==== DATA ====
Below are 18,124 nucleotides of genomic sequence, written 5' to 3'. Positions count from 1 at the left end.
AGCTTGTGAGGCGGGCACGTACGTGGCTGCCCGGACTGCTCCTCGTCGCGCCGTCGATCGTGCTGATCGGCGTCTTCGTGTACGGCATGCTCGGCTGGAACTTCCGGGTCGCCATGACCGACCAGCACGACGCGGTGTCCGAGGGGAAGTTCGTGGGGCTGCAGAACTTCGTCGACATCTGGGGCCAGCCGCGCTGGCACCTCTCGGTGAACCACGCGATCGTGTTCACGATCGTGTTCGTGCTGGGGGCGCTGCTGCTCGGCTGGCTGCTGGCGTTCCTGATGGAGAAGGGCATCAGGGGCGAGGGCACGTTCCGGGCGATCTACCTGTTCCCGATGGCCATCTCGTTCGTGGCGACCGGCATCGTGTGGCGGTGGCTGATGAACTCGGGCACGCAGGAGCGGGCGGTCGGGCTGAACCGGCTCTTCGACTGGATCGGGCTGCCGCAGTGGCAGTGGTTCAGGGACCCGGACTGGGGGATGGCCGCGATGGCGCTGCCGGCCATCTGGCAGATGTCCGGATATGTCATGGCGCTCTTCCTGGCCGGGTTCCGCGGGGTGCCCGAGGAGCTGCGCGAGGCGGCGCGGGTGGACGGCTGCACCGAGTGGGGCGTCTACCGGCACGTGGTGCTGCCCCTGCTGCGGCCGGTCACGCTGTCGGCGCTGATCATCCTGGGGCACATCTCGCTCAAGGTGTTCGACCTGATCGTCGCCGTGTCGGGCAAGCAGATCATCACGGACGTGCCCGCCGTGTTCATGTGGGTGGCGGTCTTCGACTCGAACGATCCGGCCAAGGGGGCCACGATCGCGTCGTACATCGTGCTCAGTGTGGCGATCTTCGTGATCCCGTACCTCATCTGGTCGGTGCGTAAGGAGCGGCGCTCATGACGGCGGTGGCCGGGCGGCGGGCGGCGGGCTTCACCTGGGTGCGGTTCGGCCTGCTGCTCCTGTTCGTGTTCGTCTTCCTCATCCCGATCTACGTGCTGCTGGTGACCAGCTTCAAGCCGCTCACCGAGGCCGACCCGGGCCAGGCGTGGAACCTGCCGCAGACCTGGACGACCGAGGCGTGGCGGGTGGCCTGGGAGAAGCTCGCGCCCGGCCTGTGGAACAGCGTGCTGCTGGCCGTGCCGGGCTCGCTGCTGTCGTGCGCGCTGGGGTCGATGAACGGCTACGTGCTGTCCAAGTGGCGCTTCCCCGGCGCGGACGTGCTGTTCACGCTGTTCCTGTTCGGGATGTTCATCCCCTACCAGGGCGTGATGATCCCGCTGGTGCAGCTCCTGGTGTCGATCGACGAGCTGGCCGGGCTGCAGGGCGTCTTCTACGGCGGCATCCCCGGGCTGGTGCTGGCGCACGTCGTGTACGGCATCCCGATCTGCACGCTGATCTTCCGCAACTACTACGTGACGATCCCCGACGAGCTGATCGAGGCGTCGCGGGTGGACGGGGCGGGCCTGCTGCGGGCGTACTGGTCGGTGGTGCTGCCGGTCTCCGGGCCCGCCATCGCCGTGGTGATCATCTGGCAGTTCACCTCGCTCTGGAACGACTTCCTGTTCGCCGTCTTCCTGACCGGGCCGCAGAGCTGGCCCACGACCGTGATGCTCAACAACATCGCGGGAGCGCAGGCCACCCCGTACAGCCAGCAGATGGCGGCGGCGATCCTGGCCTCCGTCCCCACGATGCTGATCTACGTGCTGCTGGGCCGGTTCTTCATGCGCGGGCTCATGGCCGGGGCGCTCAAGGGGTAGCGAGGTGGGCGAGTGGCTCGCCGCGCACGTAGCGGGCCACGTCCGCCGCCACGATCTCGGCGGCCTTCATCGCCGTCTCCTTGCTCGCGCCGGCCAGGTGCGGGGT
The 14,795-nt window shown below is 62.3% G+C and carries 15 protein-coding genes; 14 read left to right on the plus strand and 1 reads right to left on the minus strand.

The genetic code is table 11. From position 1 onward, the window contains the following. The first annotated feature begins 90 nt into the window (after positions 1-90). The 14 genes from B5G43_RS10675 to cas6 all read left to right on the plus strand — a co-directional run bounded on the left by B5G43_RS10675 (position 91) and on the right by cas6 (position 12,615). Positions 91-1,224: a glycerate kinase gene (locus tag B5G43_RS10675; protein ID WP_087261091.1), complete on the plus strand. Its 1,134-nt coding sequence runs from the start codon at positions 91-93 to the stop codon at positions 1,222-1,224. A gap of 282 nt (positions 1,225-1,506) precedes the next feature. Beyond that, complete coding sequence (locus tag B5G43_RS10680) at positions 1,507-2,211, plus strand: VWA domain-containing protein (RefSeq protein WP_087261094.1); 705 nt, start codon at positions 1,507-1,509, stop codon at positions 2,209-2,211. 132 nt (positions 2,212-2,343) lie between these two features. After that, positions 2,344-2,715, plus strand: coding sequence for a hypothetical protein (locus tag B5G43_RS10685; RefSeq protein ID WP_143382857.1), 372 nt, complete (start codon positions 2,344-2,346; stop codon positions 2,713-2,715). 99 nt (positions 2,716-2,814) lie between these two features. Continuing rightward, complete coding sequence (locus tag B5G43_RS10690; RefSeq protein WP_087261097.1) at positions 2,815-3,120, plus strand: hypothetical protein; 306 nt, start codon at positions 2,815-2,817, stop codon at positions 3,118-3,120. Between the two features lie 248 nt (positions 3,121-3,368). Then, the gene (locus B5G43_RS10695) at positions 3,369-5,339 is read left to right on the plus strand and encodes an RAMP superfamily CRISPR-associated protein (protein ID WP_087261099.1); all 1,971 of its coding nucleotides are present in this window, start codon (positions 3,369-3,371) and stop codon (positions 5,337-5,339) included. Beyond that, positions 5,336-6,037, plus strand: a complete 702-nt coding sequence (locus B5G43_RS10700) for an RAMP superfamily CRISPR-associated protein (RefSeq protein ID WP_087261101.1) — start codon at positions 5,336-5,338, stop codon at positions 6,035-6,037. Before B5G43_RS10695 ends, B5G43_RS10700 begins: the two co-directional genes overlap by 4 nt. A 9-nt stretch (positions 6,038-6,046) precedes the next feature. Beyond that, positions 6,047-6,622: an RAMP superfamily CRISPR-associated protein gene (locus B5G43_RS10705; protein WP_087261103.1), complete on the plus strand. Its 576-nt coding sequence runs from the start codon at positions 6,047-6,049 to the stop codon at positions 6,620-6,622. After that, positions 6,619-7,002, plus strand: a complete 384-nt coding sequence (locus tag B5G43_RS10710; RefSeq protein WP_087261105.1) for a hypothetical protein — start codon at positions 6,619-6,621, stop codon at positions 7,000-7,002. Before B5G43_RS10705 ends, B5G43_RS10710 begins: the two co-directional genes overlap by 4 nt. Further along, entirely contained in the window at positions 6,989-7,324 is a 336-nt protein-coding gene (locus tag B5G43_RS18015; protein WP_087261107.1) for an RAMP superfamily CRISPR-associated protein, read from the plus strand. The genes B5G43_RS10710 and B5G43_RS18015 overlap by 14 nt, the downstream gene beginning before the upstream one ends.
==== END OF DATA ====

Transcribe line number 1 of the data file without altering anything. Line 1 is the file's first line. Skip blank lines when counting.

Below are 18,124 nucleotides of genomic sequence, written 5' to 3'. Positions count from 1 at the left end.